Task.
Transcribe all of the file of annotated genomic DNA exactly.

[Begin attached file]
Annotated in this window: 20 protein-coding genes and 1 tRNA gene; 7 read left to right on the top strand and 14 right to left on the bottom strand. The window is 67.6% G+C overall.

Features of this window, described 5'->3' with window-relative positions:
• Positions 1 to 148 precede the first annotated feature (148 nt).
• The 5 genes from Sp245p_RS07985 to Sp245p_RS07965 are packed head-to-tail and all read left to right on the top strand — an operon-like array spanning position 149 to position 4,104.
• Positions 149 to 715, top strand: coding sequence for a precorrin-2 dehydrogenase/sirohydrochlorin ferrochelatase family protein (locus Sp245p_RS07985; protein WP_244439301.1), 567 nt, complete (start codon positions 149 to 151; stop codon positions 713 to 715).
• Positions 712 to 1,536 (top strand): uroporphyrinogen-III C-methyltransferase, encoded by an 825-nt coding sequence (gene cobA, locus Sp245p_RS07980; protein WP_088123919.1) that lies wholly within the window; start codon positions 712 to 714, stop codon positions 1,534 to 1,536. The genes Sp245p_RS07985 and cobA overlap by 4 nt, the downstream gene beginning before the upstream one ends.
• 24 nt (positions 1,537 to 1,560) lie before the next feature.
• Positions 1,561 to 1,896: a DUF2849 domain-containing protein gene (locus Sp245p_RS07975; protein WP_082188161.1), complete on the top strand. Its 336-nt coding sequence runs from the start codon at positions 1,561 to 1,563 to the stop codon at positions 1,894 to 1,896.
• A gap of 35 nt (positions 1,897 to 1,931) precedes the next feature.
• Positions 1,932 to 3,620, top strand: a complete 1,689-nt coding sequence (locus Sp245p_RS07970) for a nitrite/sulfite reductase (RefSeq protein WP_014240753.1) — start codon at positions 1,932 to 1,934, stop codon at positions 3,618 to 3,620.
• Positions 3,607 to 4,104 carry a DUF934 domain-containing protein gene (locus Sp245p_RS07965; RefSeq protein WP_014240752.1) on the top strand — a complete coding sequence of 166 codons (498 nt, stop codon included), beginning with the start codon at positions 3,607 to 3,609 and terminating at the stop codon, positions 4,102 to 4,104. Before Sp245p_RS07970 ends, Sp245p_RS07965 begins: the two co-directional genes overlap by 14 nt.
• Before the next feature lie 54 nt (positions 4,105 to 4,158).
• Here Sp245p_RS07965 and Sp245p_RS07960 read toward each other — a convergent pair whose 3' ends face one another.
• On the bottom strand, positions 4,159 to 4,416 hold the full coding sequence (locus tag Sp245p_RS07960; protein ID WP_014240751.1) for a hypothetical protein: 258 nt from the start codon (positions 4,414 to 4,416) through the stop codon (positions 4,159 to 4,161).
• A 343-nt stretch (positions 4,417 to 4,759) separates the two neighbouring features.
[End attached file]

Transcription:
Annotated in this window: 20 protein-coding genes and 1 tRNA gene; 7 read left to right on the top strand and 14 right to left on the bottom strand. The window is 67.6% G+C overall.

Features of this window, described 5'->3' with window-relative positions:
• Positions 1 to 148 precede the first annotated feature (148 nt).
• The 5 genes from Sp245p_RS07985 to Sp245p_RS07965 are packed head-to-tail and all read left to right on the top strand — an operon-like array spanning position 149 to position 4,104.
• Positions 149 to 715, top strand: coding sequence for a precorrin-2 dehydrogenase/sirohydrochlorin ferrochelatase family protein (locus Sp245p_RS07985; protein WP_244439301.1), 567 nt, complete (start codon positions 149 to 151; stop codon positions 713 to 715).
• Positions 712 to 1,536 (top strand): uroporphyrinogen-III C-methyltransferase, encoded by an 825-nt coding sequence (gene cobA, locus Sp245p_RS07980; protein WP_088123919.1) that lies wholly within the window; start codon positions 712 to 714, stop codon positions 1,534 to 1,536. The genes Sp245p_RS07985 and cobA overlap by 4 nt, the downstream gene beginning before the upstream one ends.
• 24 nt (positions 1,537 to 1,560) lie before the next feature.
• Positions 1,561 to 1,896: a DUF2849 domain-containing protein gene (locus Sp245p_RS07975; protein WP_082188161.1), complete on the top strand. Its 336-nt coding sequence runs from the start codon at positions 1,561 to 1,563 to the stop codon at positions 1,894 to 1,896.
• A gap of 35 nt (positions 1,897 to 1,931) precedes the next feature.
• Positions 1,932 to 3,620, top strand: a complete 1,689-nt coding sequence (locus Sp245p_RS07970) for a nitrite/sulfite reductase (RefSeq protein WP_014240753.1) — start codon at positions 1,932 to 1,934, stop codon at positions 3,618 to 3,620.
• Positions 3,607 to 4,104 carry a DUF934 domain-containing protein gene (locus Sp245p_RS07965; RefSeq protein WP_014240752.1) on the top strand — a complete coding sequence of 166 codons (498 nt, stop codon included), beginning with the start codon at positions 3,607 to 3,609 and terminating at the stop codon, positions 4,102 to 4,104. Before Sp245p_RS07970 ends, Sp245p_RS07965 begins: the two co-directional genes overlap by 14 nt.
• Before the next feature lie 54 nt (positions 4,105 to 4,158).
• Here Sp245p_RS07965 and Sp245p_RS07960 read toward each other — a convergent pair whose 3' ends face one another.
• On the bottom strand, positions 4,159 to 4,416 hold the full coding sequence (locus tag Sp245p_RS07960; protein ID WP_014240751.1) for a hypothetical protein: 258 nt from the start codon (positions 4,414 to 4,416) through the stop codon (positions 4,159 to 4,161).
• A 343-nt stretch (positions 4,417 to 4,759) separates the two neighbouring features.